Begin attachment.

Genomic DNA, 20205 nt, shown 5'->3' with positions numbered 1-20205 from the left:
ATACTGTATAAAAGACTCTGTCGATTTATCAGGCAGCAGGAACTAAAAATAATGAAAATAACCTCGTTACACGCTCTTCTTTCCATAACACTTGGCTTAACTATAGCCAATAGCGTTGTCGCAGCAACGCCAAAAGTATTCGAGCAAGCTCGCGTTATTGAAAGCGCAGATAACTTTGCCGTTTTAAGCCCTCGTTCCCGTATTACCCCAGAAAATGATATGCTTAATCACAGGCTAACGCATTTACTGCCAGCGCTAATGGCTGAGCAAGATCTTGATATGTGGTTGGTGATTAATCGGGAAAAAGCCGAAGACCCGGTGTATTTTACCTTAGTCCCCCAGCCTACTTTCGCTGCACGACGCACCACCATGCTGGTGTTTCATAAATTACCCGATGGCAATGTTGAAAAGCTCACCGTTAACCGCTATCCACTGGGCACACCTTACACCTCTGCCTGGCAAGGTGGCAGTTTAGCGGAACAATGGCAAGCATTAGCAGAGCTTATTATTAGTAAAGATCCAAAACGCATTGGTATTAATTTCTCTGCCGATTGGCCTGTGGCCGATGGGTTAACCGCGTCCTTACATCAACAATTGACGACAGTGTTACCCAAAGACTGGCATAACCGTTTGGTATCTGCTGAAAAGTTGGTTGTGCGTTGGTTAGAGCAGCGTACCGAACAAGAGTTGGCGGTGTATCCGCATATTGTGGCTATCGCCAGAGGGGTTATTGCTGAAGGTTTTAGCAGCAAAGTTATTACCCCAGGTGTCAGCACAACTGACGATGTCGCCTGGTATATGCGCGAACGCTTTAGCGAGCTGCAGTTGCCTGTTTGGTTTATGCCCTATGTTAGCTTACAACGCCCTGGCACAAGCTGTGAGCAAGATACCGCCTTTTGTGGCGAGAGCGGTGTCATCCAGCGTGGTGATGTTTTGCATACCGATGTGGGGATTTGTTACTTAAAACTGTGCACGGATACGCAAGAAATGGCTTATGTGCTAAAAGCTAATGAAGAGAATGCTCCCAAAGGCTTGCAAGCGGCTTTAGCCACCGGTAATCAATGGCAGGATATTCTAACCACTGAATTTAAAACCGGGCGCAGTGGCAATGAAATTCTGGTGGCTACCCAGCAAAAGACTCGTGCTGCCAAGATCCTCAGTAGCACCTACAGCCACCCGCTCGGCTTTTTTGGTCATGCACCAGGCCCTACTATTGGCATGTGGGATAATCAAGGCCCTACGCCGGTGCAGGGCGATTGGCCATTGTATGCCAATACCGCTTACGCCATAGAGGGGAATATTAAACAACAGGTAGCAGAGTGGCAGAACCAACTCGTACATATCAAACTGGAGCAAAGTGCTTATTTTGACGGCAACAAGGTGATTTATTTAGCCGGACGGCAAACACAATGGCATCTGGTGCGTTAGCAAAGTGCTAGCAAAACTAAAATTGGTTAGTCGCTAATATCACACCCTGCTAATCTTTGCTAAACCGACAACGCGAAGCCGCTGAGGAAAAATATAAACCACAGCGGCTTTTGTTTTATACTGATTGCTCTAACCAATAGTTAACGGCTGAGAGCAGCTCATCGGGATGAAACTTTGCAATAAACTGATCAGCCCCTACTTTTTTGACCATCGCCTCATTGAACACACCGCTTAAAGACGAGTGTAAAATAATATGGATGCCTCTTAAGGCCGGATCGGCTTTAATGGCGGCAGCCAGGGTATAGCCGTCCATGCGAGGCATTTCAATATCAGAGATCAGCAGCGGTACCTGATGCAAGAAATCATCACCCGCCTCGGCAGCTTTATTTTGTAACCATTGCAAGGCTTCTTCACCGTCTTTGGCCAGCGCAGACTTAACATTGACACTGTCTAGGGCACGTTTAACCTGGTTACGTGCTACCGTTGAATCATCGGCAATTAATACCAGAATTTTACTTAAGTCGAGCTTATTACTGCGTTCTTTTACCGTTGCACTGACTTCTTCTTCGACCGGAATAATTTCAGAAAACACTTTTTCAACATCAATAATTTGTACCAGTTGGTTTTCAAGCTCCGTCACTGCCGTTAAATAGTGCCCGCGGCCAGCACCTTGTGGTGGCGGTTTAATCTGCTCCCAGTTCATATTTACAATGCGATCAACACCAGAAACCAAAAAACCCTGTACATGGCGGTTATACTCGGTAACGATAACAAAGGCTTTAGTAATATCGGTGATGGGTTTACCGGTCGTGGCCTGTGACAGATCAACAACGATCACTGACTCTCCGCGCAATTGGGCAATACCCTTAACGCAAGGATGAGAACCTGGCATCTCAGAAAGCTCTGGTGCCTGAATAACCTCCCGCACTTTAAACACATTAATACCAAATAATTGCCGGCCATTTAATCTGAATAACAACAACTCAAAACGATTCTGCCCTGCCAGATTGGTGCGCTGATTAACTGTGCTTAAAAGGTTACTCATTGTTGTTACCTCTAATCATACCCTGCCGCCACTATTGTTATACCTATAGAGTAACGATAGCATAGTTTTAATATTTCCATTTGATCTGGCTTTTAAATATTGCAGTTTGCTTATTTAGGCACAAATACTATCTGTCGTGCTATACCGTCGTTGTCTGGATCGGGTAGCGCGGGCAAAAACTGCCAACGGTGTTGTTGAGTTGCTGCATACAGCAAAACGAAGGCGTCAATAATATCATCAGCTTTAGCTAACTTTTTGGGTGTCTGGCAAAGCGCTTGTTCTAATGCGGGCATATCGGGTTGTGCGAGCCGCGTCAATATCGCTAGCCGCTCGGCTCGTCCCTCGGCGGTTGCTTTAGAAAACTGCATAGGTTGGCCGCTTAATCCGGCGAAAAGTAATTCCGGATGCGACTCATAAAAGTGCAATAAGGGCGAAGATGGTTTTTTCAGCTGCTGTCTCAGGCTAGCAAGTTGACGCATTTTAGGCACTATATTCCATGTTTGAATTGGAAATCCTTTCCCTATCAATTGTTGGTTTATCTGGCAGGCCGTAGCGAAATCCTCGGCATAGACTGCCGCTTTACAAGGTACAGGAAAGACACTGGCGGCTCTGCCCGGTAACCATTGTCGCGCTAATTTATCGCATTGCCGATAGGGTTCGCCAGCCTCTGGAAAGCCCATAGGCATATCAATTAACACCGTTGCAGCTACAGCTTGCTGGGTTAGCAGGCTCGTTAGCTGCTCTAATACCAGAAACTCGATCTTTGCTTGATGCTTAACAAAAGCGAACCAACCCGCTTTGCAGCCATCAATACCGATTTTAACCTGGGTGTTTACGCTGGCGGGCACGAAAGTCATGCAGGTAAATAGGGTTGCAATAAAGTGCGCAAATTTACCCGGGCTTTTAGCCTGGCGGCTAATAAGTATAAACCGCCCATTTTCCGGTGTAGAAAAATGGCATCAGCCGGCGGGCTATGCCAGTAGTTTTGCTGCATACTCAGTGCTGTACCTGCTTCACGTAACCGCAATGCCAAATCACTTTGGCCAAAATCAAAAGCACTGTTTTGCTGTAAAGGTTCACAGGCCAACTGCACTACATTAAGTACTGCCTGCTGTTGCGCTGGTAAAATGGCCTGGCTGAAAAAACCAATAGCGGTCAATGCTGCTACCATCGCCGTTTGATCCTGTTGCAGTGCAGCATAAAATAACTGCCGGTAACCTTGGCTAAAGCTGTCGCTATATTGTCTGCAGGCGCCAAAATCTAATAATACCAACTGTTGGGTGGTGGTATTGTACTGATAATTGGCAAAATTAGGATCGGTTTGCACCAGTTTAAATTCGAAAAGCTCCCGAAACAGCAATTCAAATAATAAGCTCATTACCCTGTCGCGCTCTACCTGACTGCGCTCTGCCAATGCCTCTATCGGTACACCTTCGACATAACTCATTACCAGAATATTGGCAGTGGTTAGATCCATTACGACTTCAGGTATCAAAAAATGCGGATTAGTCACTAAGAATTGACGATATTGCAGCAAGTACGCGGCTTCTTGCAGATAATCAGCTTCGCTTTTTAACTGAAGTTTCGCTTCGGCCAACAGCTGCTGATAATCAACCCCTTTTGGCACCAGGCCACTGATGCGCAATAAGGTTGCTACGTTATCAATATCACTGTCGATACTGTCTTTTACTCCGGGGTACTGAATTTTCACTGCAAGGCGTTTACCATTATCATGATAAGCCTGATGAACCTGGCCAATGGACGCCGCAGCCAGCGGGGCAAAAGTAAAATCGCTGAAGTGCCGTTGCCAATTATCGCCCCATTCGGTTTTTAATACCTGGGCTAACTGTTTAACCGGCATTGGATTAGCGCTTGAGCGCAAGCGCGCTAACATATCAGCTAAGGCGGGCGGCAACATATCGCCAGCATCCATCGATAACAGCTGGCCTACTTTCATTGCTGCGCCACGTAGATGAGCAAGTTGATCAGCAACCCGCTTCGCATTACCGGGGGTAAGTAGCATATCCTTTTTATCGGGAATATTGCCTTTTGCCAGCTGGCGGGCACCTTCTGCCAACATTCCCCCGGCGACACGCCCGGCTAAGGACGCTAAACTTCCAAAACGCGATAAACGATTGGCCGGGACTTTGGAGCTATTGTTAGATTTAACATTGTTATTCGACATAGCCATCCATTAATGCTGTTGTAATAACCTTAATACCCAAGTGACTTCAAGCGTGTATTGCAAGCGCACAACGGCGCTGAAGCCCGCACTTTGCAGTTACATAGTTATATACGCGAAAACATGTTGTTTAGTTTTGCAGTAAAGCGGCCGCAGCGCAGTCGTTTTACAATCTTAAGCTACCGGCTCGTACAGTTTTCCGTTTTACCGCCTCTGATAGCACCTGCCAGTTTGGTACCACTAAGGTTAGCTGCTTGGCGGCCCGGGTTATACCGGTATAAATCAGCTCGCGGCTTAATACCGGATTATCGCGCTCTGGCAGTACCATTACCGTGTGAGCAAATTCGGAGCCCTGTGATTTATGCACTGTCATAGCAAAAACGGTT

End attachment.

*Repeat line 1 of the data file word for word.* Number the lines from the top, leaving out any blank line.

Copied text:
Genomic DNA, 20205 nt, shown 5'->3' with positions numbered 1-20205 from the left: